1. Alumni receptions held in 22 cities, including Atlanta, Boston, Chicago, Cincinnati, Dallas, Evansville, Fort Wayne, Houston, Indianapolis, Los Angeles, Louisville, Miami, Minneapolis, Naples, Fla., New York, Phoenix, Portland, Ore., San Francisco, Seattle, Tucson, Washington, D.C. 2. The annual fund (Fund for Excellence) received $1.2 million in unrestricted gifts, up 23 percent since 2010, and highest since 2009-10. 3. 3L pledges to Fund for Excellence reached 66%, a record. 4. Lowell Baier gave $20 million; library named for Jerome Hall, and law building named Lowell E. Baier Hall. 5. Glenn and Donna Scolnik gave $2 million for conservation law clinic and endowed chair for Bill Weeks, first endowed chair for clinical professor in school’s history. 6. Kathleen Harrold gave $1.25 million to endow Harrold Scholarship in honor of late husband. 7. Fromm Fund raised more than $400,000. 8. Baude Scholarship endowed. 9. Lauren Robel and Len Fromm inducted into Academy of Law Alumni Fellows. 10. Robin Boles, Greg Jordan, Christopher Lee, John Seddelmeyer honored with Distinguished Service Award. 11. Development office reorganized: Lisa Hosey appointed to lead office; two new major gift officers hired: Maarten Bout and Susan Yoon. 12. Young Alumni Steering Committee formed with creation of young alumni group to head city efforts. 13. Alumni now receive congratulatory notes from the dean upon achievement of significant milestones (new firm affiliation, promotion, professional recognition). 14. School sponsored Indiana Lawyer’s Leadership in Law recognition; nine alumni recognized this year. 15. Alumni were invited to assist with hooding of their family members at commencement.

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Looking backward helps inform and build on the future. With that in mind, here is a partial listing of the law school’s achievements over the past several years. Since December 2007, the school has: 1. Hired 13 new and diverse faculty — including five in the past two years —

with expertise in specialties that today’s new lawyers need the most, including

intellectual property, cybersecurity, business, and criminal law.

2. Formed scholarship and mentoring partnerships with 17 liberal arts schools

and four engineering schools in the U.S., and exchange programs with more than

a dozen foreign law schools on four continents.

3. Established a new clinic in intellectual property law; relaunched the non-

profit law clinic; and created two new research centers, in IP and the global

legal profession.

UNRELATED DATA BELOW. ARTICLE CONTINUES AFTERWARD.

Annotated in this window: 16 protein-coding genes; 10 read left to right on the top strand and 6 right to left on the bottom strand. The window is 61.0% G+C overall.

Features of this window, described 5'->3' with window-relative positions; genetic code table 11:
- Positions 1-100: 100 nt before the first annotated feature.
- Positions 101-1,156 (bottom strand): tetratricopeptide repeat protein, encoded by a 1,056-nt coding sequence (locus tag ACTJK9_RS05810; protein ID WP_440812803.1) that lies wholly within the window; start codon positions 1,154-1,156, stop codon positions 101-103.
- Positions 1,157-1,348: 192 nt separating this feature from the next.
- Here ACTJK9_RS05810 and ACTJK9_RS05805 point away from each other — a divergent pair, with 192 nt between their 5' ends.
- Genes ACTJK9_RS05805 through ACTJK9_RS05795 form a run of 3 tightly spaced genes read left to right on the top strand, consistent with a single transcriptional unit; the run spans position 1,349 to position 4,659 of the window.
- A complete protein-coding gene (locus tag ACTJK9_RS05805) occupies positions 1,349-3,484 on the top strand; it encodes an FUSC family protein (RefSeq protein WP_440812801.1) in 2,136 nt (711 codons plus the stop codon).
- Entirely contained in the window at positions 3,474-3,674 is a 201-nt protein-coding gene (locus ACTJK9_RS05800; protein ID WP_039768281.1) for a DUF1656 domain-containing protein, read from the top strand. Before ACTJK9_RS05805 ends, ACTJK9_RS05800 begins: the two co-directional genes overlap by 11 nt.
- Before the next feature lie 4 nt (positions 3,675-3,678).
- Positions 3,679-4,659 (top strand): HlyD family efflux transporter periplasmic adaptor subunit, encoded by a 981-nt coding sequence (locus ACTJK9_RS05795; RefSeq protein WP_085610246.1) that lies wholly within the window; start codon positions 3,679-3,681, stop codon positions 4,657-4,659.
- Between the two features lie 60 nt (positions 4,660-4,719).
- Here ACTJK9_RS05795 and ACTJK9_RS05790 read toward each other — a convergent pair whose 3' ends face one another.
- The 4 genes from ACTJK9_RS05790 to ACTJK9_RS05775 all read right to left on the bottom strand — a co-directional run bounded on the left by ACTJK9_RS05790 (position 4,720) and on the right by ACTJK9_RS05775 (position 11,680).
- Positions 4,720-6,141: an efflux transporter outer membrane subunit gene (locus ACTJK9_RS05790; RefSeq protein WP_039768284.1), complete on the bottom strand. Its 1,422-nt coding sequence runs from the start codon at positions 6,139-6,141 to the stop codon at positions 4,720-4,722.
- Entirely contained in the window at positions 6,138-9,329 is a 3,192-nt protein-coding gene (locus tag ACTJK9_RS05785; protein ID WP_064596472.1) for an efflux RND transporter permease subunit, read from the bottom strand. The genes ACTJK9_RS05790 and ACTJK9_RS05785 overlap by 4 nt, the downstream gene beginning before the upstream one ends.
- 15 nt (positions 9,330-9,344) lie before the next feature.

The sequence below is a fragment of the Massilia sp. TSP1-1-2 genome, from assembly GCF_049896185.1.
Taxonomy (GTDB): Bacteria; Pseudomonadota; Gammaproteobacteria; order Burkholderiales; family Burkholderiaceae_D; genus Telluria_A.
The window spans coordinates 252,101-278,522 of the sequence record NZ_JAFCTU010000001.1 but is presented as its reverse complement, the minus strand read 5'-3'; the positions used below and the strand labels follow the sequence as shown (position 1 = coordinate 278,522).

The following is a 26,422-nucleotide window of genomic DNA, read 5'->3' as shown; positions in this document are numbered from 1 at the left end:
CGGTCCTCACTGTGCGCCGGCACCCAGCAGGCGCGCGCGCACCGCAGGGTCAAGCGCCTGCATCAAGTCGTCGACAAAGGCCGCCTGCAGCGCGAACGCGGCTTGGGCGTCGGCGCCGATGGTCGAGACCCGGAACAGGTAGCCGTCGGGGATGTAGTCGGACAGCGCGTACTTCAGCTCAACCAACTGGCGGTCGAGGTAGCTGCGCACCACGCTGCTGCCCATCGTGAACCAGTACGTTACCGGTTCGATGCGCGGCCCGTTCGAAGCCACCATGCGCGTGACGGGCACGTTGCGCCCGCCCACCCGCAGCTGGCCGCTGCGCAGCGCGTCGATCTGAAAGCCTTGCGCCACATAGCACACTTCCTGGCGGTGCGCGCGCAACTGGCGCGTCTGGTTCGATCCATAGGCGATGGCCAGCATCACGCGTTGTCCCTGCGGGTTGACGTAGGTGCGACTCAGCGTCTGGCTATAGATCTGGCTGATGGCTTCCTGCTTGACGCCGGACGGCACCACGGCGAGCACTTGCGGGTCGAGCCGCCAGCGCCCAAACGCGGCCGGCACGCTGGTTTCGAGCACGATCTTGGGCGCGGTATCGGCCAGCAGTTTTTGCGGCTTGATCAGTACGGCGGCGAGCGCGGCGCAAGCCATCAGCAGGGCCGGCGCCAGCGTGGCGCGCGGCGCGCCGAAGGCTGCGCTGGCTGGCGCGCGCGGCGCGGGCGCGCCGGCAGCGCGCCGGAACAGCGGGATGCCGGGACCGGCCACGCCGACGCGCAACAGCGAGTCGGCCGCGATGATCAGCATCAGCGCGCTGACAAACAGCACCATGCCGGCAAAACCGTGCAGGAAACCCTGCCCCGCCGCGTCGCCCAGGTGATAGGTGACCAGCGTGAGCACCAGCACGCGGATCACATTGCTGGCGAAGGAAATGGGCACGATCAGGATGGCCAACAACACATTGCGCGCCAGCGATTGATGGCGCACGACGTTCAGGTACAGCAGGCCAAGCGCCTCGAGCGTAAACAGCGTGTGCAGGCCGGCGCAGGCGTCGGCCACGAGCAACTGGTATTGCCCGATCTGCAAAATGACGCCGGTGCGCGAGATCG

4. Inaugurated the Stewart Fellows global externship program, which provides

seven years of planned achievements

summer jobs in firms, corporations, and non-government organizations in

seven countries around the world, a unique experience enjoyed by nearly 80

students since the program’s inception.

5. Expanded the range of domestic externships available, from county

prosecutors’ offices, public defenders’ offices, and state government to non-profit

organizations and the judiciary.

6. Offered hands-on projects that enable students to provide legal assistance to

inmates, immigrants, tenants, victims of domestic violence, and members of the

LGBT community.

7. Created new initiatives to help students find their first jobs in the profession:

an innovative bridge-to-practice series; an alumni mentoring program; on-site

interviewing in Chicago and Washington, DC; a steering committee of young

alumni to help graduates get settled; and networking events in major cities around

the country.

8. Launched an innovative first-year course on the legal profession, which

helps students understand ethics in the context of their own professional strengths

and career interests, and an upper-division leadership course.

9. Benefited from the volunteer support of more than 1,000 alumni and friends

every year.

10. Raised more than $100 million in support of the school’s people and

programming, including three eight-figure gifts: $25 million from Lilly Endowment

Inc. for faculty support; $35 million from Mickey and Janie Maurer for student

scholarships; and, in May 2015, $20 million from Lowell Baier for facilities

expansion.

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Indiana University Maurer School of Law -- The Year in Review: 2014-15  

Summary of achievements of faculty, staff, and alumni

Indiana University Maurer School of Law -- The Year in Review: 2014-15  

Summary of achievements of faculty, staff, and alumni